Supermarket chains closely guarding e-store turnover figures

Shelves in a warehouse for an online supermarket.
Shelves in a warehouse for an online supermarket. Source: Merilin Pärli/ERR

The online stores of supermarket chains operating in Estonia are reporting successive increases in turnover, however none of them will reveal actual revenue figures. According to pollster Kantar Emor, Selver's online store has the biggest clientele, followed by Maxima's e-store Barbora.

Selver, which is topping Kantar Emor's latest grocery e-commerce rankings, increased turnover by 55 percent and the number of orders by 64 percent in Estonia last year.

Selver communications manager Rivo Veski told ERR that behind this significant growth were the restrictions related to the COVID-19 pandemic, of which the largest impact on e-commerce dated back to this time last year, when all stores beyond essential ones were closed for business.

"This sharply increased demand for e-commerce as well," Veski said. "Last year, Selver was — and remains — the only e-supermarket offering nationwide home delivery of the supermarket's assortment.

Last summer, Selver expanded its delivery area to include all of mainland Estonia plus the major western islands of Saaremaa, Hiiumaa and Muhu.

Maxima-owned Barbora, which according to Emor data has the second-largest clientele in Estonia, announced this week that their online store turnover increased 40 percent to €141 million last year. This figure reflects the total turnover for Estonia, Latvia, Lithuania and Poland combined, however.

"We've agreed internally that we will not specify turnover by country," Barbora communications specialist Anna Maria Naanuri said.

Such is the case with other e-supermarkets operating in Estonia as well.

Rimi Estonia e-commerce director Helen Lednei said that ICA Group rules don't permit them to publish all data. Their online store's sales turnover increased nearly 300 percent last year, as Rimi launched its online store in 2020 and likewise got a boost from the COVID pandemic.

According to Kantar Emor data, Rimi's online store has risen to third in clientele size in Estonia, surpassing eCoop.

Kantar Emor research expert Kersten Jõgi said that while Rimi's online store results have remained steady on year, eCoop's position has yielded somewhat.

Jõgi noted that eCoop had a notably lower percentage than their competitors of loyal customers who consider it their main store.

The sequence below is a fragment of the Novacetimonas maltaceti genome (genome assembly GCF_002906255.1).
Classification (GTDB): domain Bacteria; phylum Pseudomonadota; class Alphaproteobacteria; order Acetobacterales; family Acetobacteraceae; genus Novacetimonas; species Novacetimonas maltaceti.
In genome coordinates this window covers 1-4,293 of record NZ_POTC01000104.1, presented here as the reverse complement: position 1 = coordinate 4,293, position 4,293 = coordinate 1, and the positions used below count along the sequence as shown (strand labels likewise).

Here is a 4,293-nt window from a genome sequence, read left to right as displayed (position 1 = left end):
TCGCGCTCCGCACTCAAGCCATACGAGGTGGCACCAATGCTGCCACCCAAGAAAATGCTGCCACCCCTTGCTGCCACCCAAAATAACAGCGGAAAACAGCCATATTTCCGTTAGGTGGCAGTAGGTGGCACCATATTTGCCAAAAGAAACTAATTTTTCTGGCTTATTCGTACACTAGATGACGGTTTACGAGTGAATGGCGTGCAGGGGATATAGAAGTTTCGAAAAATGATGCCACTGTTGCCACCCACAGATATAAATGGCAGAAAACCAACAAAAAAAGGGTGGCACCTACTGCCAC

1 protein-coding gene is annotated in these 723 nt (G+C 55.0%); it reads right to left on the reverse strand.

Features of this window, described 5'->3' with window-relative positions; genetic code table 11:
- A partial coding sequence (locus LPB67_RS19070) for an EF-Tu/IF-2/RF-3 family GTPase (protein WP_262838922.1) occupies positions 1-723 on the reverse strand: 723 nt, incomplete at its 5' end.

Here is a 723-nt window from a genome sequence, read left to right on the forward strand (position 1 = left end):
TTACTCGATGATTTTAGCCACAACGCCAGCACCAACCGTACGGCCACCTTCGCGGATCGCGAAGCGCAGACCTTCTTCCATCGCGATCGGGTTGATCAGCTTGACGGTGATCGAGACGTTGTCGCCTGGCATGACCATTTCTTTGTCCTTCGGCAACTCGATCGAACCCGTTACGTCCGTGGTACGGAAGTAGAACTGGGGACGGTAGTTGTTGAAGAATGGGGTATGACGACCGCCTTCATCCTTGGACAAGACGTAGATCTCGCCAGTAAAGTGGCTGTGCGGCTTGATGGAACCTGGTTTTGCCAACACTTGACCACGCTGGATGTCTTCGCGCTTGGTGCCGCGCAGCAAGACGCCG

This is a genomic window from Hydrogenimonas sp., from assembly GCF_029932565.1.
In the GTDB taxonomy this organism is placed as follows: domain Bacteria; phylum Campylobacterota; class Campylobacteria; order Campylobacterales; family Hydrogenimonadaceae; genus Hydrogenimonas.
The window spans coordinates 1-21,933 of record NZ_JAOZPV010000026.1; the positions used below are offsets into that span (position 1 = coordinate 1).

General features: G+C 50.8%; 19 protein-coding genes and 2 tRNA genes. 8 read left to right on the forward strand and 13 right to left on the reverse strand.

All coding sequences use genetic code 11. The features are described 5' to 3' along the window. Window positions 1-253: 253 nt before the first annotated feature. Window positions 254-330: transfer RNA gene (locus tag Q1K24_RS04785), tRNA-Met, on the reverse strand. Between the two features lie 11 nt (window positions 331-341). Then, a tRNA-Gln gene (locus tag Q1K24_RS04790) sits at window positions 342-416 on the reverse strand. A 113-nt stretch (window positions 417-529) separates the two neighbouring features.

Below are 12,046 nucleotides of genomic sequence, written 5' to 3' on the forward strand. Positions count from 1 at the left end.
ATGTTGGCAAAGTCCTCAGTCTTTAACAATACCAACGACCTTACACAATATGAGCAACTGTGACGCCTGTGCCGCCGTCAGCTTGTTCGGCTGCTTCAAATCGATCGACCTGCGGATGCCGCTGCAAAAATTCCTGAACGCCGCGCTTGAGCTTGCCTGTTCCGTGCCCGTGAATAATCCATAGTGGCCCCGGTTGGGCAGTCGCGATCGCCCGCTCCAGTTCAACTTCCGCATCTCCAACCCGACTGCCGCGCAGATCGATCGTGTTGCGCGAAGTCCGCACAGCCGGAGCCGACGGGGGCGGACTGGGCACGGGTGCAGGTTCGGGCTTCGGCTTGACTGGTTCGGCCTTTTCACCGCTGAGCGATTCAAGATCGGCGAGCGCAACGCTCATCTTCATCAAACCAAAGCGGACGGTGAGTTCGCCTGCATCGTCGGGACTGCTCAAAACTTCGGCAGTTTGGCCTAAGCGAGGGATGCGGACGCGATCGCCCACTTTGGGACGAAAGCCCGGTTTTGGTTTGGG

Fifth in popularity is ePrisma, which according to Emor figures has already been surpassed in clientele numbers by market newcomers Bolt Market and Wolt Market.

Prisma Peremarket's total sales revenue increased to €235.1 million last year, however, according to Prisma's communications and corporate social responsibility (CSR) manager Kristiina Tamberg, they likewise don't publish ePrisma's financial results separately, as it is an integrated component of Prisma's store networks.

Tamberg noted that the volume of online orders has steadily increased over the past two years, with an increase in growth of 35 percent last year. The chain also significantly expanded its delivery area last year, including to parts of the country without their own brick-and-mortar Prisma store, such as in Pärnu, Märjamaa and Viljandi.

As of the end of 2021, more than 300 people worked for e-Selver, and 250 for Barbora. Rimi's online store operations employ some 140 people, although the exact number depends on demand — according to Lednei, employee numbers are higher in spring and fall.

Grocery deliveries not very profitable

According to Bank of Estonia data, Estonian e-stores' combined turnover totaled €2.5 billion last year. Compared with 2020, this marked an increase of 50 percent.

Estonian e-Commerce Association CEO Tõnu Väät told ERR that online grocery sales have grown exponentially, and that a significant portion of last year's e-commerce growth was attributable to groceries specifically.

Offering grocery deliveries, meanwhile, means a lot of additional expenses for companies, including a dedicated distribution center, order bundlers and delivery drivers.

"These expenses are so great that this is not very profitable," Väät acknowledged. "It is more profitable for merchants to sell from their stores. This is a volume business; they need large volumes to earn money. Nobody is making big profits here."

Väät estimates that online store purchases account for some 10 percent of retail chains' turnover, a figure that could very likely increase to 15-20 percent by 2030. Growth figures of several hundred percent can't be expected to continue, however, as these were tied to recent years' COVID restrictions, under which e-commerce was the only option for shopping.

"Grocery delivery will also surely continue to develop, be made faster and more convenient, and surely we'll see some more growth there, but that market is relatively saturated," he noted. "Lidl also now entered the market; for Estonia's small size, there are quite a lot of major retail chains."

Väät added that he doesn't deem the entry of more newcomers into the market likely, but further smart transport options will likely be added going forward.

He considered supermarket chains' refusal to publish e-commerce turnover figures to be moreso a silly policy, although there are understandable reasons for it.

At the same time, the companies aren't keen on oversharing other data either. Selver's parent company Kaubamaja Grupp, for example, is a listed company, and it is typical for such companies to publish exactly as much information as legally required, as publishing any further figures doesn't benefit their business in any way.


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Editor: Aili Vahtla

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